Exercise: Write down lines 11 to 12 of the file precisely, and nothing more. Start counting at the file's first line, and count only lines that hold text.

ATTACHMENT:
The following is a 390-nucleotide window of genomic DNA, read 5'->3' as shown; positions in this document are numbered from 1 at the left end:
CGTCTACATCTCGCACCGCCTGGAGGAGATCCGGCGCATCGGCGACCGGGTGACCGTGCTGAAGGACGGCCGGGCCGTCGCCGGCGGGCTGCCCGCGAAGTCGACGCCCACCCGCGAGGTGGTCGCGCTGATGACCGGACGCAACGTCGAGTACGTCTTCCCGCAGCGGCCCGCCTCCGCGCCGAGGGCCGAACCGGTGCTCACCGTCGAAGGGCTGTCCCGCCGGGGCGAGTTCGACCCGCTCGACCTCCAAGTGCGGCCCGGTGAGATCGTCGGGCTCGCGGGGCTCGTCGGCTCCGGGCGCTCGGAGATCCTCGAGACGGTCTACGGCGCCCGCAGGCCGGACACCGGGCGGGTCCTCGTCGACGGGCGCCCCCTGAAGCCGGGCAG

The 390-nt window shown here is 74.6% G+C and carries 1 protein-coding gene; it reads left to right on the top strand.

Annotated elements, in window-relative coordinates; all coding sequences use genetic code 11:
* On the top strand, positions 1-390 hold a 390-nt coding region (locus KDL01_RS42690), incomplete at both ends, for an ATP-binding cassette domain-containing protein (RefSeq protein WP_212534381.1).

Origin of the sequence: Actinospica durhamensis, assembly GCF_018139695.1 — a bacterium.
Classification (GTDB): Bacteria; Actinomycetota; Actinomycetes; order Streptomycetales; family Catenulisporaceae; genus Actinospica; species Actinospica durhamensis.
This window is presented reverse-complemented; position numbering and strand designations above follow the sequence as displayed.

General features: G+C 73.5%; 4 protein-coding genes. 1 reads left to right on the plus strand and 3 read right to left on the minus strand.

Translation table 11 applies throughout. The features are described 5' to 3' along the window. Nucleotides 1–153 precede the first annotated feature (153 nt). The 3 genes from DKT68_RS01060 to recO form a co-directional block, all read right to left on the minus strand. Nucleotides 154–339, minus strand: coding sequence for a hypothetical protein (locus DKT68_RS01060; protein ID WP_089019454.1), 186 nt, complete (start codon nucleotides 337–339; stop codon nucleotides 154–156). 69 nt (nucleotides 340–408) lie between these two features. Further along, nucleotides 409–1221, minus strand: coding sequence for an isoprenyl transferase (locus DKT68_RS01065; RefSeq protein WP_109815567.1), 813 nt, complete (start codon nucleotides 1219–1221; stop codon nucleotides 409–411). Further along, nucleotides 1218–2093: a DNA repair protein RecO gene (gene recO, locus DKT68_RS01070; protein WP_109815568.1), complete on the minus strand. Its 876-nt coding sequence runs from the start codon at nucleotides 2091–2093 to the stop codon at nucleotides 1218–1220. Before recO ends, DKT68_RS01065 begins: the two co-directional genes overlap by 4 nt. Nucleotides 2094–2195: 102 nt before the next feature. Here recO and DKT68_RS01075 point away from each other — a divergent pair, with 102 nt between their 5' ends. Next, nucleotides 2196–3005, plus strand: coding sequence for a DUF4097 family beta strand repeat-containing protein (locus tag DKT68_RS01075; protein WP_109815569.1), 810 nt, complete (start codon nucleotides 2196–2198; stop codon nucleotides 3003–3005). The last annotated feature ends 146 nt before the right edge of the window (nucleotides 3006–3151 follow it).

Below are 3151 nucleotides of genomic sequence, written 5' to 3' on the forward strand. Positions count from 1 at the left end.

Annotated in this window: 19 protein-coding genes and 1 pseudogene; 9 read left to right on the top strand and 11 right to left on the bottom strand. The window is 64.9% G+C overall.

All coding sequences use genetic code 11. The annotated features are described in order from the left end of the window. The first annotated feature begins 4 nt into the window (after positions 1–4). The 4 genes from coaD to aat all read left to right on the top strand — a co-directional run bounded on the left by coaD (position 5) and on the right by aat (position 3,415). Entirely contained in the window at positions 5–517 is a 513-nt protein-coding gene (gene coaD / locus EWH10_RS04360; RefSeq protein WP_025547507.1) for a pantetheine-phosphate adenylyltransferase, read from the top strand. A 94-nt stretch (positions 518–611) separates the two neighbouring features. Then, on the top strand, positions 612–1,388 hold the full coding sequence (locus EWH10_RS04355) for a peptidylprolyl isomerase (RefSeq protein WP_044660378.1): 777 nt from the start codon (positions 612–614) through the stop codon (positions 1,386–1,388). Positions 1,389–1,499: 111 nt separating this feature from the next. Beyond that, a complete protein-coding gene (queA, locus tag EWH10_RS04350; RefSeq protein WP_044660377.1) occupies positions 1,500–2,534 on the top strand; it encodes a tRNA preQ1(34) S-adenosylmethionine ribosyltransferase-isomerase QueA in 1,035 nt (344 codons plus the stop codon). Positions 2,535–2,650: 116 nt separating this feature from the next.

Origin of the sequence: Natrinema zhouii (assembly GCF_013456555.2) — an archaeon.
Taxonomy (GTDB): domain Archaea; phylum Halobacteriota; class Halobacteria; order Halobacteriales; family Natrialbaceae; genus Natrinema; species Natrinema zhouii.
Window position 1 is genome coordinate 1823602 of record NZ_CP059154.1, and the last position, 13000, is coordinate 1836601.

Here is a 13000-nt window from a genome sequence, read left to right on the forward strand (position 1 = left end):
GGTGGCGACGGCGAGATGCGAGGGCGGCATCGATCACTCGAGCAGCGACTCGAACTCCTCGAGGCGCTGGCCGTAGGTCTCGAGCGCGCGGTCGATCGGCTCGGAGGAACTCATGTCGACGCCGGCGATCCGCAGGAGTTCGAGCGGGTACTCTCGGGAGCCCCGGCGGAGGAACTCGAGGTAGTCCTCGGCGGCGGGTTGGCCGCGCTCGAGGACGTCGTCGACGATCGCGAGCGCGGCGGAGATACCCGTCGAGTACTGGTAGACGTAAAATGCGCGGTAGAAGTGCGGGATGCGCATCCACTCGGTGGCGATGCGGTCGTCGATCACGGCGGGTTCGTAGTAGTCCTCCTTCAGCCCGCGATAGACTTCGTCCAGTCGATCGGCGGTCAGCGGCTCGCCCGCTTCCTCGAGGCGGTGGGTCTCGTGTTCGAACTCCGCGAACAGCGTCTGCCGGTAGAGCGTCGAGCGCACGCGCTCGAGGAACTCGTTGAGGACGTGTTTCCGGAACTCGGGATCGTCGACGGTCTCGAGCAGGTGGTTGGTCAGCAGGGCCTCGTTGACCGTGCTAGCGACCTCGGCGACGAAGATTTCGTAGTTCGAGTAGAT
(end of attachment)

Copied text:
Below are 3151 nucleotides of genomic sequence, written 5' to 3' on the forward strand. Positions count from 1 at the left end.

Annotated in this window: 19 protein-coding genes and 1 pseudogene; 9 read left to right on the top strand and 11 right to left on the bottom strand. The window is 64.9% G+C overall.